Simplicity – My first camera was a 35mm Nikon F2AS. I still have it, yet it does not function properly. I printed every roll of developed film from that camera as a contact print proof sheet. The term contact print comes from placing the negative in direct contact with the paper and exposing to light. Contact proof sheets are still a popular way to see each image without enlarged proofs. Pulling a proof sheet is fast and often used for future reference to see the negatives in a positive form. I would do the occasional enlargements, but not before pulling a proof sheet. Looking at a proof sheet is one sure way to peek into the mind of the photographer. All images are there for anyone to see. I’ve actually seen some proof sheets with images that have been cut out with a pair of scissors to hide mistakes.
As my negatives increased in size, the contact print became my final print. I personally never owned an enlarger, and seldom used one. I started doing enlargements with digital negatives for my palladium prints in the spring of 2010. Now I am coming full circle and pulling silver gelatin (traditional black and white prints) from some of my negatives. The ability to print a negative without the use of an enlarger is about as simple as it gets.
Zen Approach – This is one of those things that is most difficult to explain. Much like the saying, if I have to explain it to you, you won’t understand it. I compare this one to explaining why I enjoy the comfort and serenity of a ride on a Harley Davidson motorcycle. Impossible to describe. Very possible to show. Using film forces me into a slow and methodical approach. There is no immediacy. The negatives must be developed by hand in a tray of developer in complete darkness. Over the years this approach has helped me to focus on the details in life, yet I still look for my car keys every few days. Shooting film improves my situational awareness. I also like looking at a dozen 8x10 negatives clipped to wire clothes hangers drying in my darkroom.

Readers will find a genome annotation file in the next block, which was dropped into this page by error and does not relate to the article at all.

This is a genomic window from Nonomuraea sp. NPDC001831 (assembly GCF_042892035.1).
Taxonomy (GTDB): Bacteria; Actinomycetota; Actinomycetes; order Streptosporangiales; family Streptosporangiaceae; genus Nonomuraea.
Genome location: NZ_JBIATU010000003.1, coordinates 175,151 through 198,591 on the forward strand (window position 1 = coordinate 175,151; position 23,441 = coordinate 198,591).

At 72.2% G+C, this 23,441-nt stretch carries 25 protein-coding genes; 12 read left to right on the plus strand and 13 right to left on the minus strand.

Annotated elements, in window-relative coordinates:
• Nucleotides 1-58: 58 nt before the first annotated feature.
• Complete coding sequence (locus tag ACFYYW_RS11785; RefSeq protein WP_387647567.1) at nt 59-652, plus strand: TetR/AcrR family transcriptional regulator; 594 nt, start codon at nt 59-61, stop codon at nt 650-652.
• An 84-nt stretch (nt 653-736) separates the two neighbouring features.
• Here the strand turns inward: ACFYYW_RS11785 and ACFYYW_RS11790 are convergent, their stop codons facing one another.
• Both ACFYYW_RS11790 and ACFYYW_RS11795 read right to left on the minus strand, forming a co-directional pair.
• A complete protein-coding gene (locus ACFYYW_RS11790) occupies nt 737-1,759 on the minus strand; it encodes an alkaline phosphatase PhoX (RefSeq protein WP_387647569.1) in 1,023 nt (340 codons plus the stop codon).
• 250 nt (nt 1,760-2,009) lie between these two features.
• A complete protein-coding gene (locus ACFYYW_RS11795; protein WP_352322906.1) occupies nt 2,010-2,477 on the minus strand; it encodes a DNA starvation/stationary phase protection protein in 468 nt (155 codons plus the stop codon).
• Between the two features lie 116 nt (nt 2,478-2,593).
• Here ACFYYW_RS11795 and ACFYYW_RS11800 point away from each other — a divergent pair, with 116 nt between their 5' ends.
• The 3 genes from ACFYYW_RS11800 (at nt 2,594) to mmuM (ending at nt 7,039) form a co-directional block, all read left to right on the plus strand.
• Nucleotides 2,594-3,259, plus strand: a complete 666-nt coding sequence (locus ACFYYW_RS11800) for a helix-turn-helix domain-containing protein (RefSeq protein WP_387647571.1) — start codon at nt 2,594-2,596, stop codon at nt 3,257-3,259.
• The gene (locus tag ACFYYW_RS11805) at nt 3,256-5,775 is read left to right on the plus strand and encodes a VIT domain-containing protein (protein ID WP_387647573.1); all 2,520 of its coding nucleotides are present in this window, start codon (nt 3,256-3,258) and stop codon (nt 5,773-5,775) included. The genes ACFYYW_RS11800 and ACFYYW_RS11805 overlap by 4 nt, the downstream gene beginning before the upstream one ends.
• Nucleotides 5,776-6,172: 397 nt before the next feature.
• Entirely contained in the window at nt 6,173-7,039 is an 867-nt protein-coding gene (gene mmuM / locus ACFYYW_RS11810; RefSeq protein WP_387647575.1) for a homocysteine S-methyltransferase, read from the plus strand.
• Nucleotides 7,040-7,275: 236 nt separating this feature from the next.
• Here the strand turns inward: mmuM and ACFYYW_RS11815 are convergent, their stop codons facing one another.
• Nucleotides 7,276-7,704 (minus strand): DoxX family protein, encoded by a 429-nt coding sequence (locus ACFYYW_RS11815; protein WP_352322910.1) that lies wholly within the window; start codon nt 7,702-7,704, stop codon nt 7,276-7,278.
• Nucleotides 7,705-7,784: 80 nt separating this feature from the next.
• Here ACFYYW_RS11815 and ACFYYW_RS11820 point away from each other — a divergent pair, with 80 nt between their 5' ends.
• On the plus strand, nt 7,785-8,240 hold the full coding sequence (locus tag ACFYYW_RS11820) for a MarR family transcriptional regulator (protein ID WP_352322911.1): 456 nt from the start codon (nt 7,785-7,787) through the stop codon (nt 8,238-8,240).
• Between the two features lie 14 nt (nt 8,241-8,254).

Shooting film is not for everyone. Much like the saying, if it was easy, everyone would be doing it. Over time I have learned to embrace the tools and techniques that make life easier. This is even more true for the methods that I use to create my palladium images. Scanning my negatives is the only way that I can satisfy my picky requirements. If I were younger and just starting to shoot, I would go digital for sure. Maybe some chance encounter with a film shooter might sway my opinion of film. The younger generation of digital photographers are now discovering film. The greatest benefit of this is that there are still choices. One can shoot both film and digital. There is simply no right or wrong way here. I would never ask anyone using a digital camera to abandon the technology over film. That is simply not practical, nor realistic. My advice is and has always been to give film a try.The nature of film just might surprise you.